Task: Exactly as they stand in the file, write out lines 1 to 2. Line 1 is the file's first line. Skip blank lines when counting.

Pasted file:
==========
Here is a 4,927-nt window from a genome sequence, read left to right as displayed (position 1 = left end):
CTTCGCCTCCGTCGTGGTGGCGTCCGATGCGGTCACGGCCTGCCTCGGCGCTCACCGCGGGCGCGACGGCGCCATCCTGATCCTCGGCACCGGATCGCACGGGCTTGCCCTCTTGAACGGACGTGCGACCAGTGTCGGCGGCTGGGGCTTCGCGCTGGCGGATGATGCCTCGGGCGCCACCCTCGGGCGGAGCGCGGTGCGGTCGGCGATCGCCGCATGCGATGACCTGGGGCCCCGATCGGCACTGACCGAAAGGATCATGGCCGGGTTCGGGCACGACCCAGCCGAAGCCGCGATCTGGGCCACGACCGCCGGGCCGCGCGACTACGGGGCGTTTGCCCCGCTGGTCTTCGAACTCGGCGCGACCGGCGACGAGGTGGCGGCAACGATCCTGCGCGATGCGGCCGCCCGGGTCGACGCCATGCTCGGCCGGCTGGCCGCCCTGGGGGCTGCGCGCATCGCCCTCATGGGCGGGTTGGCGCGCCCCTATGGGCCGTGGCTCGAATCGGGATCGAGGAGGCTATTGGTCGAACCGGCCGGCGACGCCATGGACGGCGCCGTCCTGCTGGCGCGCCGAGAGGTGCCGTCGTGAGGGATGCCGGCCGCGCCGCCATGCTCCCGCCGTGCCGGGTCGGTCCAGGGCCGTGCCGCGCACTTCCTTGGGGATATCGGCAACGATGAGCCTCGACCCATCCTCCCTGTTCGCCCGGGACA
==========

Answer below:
Here is a 4,927-nt window from a genome sequence, read left to right as displayed (position 1 = left end):
CTTCGCCTCCGTCGTGGTGGCGTCCGATGCGGTCACGGCCTGCCTCGGCGCTCACCGCGGGCGCGACGGCGCCATCCTGATCCTCGGCACCGGATCGCACGGGCTTGCCCTCTTGAACGGACGTGCGACCAGTGTCGGCGGCTGGGGCTTCGCGCTGGCGGATGATGCCTCGGGCGCCACCCTCGGGCGGAGCGCGGTGCGGTCGGCGATCGCCGCATGCGATGACCTGGGGCCCCGATCGGCACTGACCGAAAGGATCATGGCCGGGTTCGGGCACGACCCAGCCGAAGCCGCGATCTGGGCCACGACCGCCGGGCCGCGCGACTACGGGGCGTTTGCCCCGCTGGTCTTCGAACTCGGCGCGACCGGCGACGAGGTGGCGGCAACGATCCTGCGCGATGCGGCCGCCCGGGTCGACGCCATGCTCGGCCGGCTGGCCGCCCTGGGGGCTGCGCGCATCGCCCTCATGGGCGGGTTGGCGCGCCCCTATGGGCCGTGGCTCGAATCGGGATCGAGGAGGCTATTGGTCGAACCGGCCGGCGACGCCATGGACGGCGCCGTCCTGCTGGCGCGCCGAGAGGTGCCGTCGTGAGGGATGCCGGCCGCGCCGCCATGCTCCCGCCGTGCCGGGTCGGTCCAGGGCCGTGCCGCGCACTTCCTTGGGGATATCGGCAACGATGAGCCTCGACCCATCCTCCCTGTTCGCCCGGGACA